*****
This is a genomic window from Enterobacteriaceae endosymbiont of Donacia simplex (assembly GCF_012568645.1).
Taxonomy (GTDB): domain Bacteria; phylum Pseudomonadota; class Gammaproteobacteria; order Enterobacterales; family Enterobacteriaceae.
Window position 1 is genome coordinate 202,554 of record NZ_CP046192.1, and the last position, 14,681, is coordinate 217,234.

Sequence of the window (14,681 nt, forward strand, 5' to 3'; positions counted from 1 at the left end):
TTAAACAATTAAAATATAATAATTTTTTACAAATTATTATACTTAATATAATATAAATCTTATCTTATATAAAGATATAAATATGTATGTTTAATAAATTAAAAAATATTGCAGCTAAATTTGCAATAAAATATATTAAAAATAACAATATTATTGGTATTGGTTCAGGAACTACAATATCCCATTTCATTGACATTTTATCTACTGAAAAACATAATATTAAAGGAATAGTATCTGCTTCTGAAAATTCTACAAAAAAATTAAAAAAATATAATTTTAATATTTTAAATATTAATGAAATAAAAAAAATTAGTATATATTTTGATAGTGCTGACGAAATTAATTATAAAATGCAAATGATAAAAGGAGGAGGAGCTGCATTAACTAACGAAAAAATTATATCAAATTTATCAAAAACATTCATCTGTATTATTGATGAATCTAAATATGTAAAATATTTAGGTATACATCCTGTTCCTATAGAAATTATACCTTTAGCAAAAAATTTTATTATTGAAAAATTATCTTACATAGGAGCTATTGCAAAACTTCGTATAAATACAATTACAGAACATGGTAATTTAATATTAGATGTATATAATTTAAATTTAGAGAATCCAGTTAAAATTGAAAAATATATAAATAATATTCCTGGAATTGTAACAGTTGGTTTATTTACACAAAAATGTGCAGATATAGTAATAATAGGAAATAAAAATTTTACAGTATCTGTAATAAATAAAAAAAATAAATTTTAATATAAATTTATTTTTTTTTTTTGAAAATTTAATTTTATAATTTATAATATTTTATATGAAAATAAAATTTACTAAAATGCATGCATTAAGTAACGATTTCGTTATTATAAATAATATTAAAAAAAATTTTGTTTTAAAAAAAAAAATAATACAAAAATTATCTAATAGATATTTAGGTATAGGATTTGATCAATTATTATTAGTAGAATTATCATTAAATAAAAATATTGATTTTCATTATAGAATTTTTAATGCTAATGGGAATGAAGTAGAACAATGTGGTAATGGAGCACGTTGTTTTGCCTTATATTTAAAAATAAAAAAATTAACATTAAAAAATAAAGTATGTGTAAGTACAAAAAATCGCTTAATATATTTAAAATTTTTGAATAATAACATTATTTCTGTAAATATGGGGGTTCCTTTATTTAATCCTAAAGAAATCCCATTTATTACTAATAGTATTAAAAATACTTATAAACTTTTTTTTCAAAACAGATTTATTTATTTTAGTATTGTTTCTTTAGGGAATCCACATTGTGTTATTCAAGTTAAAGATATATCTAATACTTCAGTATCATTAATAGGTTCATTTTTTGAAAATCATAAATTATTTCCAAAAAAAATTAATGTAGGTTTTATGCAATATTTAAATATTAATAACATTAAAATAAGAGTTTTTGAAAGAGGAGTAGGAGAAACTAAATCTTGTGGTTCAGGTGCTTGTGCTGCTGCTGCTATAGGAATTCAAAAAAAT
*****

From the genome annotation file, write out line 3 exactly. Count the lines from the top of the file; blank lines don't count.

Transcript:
Window position 1 is genome coordinate 202,554 of record NZ_CP046192.1, and the last position, 14,681, is coordinate 217,234.